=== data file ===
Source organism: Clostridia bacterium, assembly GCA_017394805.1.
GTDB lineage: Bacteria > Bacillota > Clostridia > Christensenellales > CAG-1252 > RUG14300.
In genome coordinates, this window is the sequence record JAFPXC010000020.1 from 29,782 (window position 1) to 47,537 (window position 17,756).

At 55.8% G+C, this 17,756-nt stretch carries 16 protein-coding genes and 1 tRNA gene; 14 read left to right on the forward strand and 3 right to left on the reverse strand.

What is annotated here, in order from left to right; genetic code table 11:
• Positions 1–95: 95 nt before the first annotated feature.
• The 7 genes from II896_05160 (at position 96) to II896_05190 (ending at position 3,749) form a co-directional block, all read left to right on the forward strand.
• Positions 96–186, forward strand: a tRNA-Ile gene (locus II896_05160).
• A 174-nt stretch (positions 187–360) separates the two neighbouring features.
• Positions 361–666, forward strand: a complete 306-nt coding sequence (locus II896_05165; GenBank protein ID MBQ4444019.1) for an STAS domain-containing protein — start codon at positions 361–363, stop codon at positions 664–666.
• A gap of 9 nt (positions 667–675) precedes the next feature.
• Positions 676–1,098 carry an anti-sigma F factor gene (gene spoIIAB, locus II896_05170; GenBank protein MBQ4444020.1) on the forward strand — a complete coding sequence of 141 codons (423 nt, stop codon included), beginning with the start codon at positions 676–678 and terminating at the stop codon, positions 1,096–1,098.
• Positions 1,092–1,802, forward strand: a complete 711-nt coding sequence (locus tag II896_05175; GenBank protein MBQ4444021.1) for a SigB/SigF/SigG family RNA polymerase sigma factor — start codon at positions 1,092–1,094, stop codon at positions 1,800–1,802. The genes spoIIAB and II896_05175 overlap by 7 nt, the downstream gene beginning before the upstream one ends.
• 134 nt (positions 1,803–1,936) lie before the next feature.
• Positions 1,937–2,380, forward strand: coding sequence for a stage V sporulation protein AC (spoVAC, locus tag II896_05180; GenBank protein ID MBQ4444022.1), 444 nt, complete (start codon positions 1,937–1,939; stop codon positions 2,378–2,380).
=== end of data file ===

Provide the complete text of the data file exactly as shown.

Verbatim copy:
Source organism: Clostridia bacterium, assembly GCA_017394805.1.
GTDB lineage: Bacteria > Bacillota > Clostridia > Christensenellales > CAG-1252 > RUG14300.
In genome coordinates, this window is the sequence record JAFPXC010000020.1 from 29,782 (window position 1) to 47,537 (window position 17,756).

At 55.8% G+C, this 17,756-nt stretch carries 16 protein-coding genes and 1 tRNA gene; 14 read left to right on the forward strand and 3 right to left on the reverse strand.

What is annotated here, in order from left to right; genetic code table 11:
• Positions 1–95: 95 nt before the first annotated feature.
• The 7 genes from II896_05160 (at position 96) to II896_05190 (ending at position 3,749) form a co-directional block, all read left to right on the forward strand.
• Positions 96–186, forward strand: a tRNA-Ile gene (locus II896_05160).
• A 174-nt stretch (positions 187–360) separates the two neighbouring features.
• Positions 361–666, forward strand: a complete 306-nt coding sequence (locus II896_05165; GenBank protein ID MBQ4444019.1) for an STAS domain-containing protein — start codon at positions 361–363, stop codon at positions 664–666.
• A gap of 9 nt (positions 667–675) precedes the next feature.
• Positions 676–1,098 carry an anti-sigma F factor gene (gene spoIIAB, locus II896_05170; GenBank protein MBQ4444020.1) on the forward strand — a complete coding sequence of 141 codons (423 nt, stop codon included), beginning with the start codon at positions 676–678 and terminating at the stop codon, positions 1,096–1,098.
• Positions 1,092–1,802, forward strand: a complete 711-nt coding sequence (locus tag II896_05175; GenBank protein MBQ4444021.1) for a SigB/SigF/SigG family RNA polymerase sigma factor — start codon at positions 1,092–1,094, stop codon at positions 1,800–1,802. The genes spoIIAB and II896_05175 overlap by 7 nt, the downstream gene beginning before the upstream one ends.
• 134 nt (positions 1,803–1,936) lie before the next feature.
• Positions 1,937–2,380, forward strand: coding sequence for a stage V sporulation protein AC (spoVAC, locus tag II896_05180; GenBank protein ID MBQ4444022.1), 444 nt, complete (start codon positions 1,937–1,939; stop codon positions 2,378–2,380).